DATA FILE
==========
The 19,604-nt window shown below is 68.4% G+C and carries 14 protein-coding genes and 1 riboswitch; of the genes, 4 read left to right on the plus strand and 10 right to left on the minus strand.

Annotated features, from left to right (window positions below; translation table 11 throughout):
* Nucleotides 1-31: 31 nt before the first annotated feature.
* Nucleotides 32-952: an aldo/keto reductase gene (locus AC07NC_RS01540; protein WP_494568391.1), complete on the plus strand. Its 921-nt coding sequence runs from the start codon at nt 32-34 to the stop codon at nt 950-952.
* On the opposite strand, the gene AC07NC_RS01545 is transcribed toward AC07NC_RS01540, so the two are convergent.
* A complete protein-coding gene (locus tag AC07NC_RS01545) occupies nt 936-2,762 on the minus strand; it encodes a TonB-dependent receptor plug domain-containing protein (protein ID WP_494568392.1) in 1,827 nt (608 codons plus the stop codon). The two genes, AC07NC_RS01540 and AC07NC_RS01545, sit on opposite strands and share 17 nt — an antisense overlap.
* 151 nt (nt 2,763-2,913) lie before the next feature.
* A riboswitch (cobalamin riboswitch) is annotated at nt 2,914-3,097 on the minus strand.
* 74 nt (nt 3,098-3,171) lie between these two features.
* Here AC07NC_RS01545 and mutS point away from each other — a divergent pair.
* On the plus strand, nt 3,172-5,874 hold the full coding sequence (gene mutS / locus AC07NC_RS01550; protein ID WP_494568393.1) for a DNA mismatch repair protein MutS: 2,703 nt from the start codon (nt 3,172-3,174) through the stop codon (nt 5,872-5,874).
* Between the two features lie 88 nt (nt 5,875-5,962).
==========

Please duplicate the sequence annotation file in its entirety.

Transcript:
The 19,604-nt window shown below is 68.4% G+C and carries 14 protein-coding genes and 1 riboswitch; of the genes, 4 read left to right on the plus strand and 10 right to left on the minus strand.

Annotated features, from left to right (window positions below; translation table 11 throughout):
* Nucleotides 1-31: 31 nt before the first annotated feature.
* Nucleotides 32-952: an aldo/keto reductase gene (locus AC07NC_RS01540; protein WP_494568391.1), complete on the plus strand. Its 921-nt coding sequence runs from the start codon at nt 32-34 to the stop codon at nt 950-952.
* On the opposite strand, the gene AC07NC_RS01545 is transcribed toward AC07NC_RS01540, so the two are convergent.
* A complete protein-coding gene (locus tag AC07NC_RS01545) occupies nt 936-2,762 on the minus strand; it encodes a TonB-dependent receptor plug domain-containing protein (protein ID WP_494568392.1) in 1,827 nt (608 codons plus the stop codon). The two genes, AC07NC_RS01540 and AC07NC_RS01545, sit on opposite strands and share 17 nt — an antisense overlap.
* 151 nt (nt 2,763-2,913) lie before the next feature.
* A riboswitch (cobalamin riboswitch) is annotated at nt 2,914-3,097 on the minus strand.
* 74 nt (nt 3,098-3,171) lie between these two features.
* Here AC07NC_RS01545 and mutS point away from each other — a divergent pair.
* On the plus strand, nt 3,172-5,874 hold the full coding sequence (gene mutS / locus AC07NC_RS01550; protein ID WP_494568393.1) for a DNA mismatch repair protein MutS: 2,703 nt from the start codon (nt 3,172-3,174) through the stop codon (nt 5,872-5,874).
* Between the two features lie 88 nt (nt 5,875-5,962).